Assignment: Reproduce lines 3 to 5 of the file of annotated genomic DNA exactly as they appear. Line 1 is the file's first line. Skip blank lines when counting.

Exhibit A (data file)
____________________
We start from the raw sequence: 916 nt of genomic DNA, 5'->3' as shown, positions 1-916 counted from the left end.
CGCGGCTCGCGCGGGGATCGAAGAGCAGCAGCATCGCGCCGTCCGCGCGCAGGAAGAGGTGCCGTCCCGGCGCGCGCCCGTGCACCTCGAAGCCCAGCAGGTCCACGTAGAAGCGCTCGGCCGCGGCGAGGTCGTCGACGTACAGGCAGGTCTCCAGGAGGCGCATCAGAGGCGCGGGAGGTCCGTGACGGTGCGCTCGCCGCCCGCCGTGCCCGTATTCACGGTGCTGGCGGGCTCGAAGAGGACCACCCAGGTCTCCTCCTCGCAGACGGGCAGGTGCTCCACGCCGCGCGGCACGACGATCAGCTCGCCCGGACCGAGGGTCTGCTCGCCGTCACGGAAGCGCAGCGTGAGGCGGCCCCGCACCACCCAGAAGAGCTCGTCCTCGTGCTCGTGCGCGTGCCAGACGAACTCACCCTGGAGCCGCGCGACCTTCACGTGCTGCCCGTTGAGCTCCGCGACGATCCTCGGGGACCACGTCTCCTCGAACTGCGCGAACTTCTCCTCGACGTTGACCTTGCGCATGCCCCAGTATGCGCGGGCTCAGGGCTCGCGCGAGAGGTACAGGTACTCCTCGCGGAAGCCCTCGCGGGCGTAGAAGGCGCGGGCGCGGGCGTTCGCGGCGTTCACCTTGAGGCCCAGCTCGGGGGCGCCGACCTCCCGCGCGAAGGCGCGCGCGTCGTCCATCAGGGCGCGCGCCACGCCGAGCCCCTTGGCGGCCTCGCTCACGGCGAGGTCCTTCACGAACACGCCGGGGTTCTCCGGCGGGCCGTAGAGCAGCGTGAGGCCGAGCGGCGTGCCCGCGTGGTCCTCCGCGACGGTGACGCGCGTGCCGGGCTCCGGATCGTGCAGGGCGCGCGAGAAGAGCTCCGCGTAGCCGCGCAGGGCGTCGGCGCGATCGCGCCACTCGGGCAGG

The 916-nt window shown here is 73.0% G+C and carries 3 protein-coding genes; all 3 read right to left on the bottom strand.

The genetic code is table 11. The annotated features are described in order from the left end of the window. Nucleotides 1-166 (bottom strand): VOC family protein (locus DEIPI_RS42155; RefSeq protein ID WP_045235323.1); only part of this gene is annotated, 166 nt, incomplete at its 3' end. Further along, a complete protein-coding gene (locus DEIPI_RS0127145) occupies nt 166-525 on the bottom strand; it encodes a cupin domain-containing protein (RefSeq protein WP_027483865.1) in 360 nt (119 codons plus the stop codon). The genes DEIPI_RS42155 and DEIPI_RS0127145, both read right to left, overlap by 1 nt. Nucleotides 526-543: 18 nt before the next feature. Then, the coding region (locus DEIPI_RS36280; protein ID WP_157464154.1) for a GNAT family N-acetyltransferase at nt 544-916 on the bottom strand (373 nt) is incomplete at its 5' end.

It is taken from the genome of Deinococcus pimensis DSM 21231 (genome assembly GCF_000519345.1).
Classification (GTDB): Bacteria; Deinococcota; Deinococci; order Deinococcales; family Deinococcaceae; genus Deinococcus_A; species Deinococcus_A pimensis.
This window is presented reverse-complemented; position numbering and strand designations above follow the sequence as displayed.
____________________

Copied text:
The 916-nt window shown here is 73.0% G+C and carries 3 protein-coding genes; all 3 read right to left on the bottom strand.

The genetic code is table 11. The annotated features are described in order from the left end of the window. Nucleotides 1-166 (bottom strand): VOC family protein (locus DEIPI_RS42155; RefSeq protein ID WP_045235323.1); only part of this gene is annotated, 166 nt, incomplete at its 3' end. Further along, a complete protein-coding gene (locus DEIPI_RS0127145) occupies nt 166-525 on the bottom strand; it encodes a cupin domain-containing protein (RefSeq protein WP_027483865.1) in 360 nt (119 codons plus the stop codon). The genes DEIPI_RS42155 and DEIPI_RS0127145, both read right to left, overlap by 1 nt. Nucleotides 526-543: 18 nt before the next feature. Then, the coding region (locus DEIPI_RS36280; protein ID WP_157464154.1) for a GNAT family N-acetyltransferase at nt 544-916 on the bottom strand (373 nt) is incomplete at its 5' end.

It is taken from the genome of Deinococcus pimensis DSM 21231 (genome assembly GCF_000519345.1).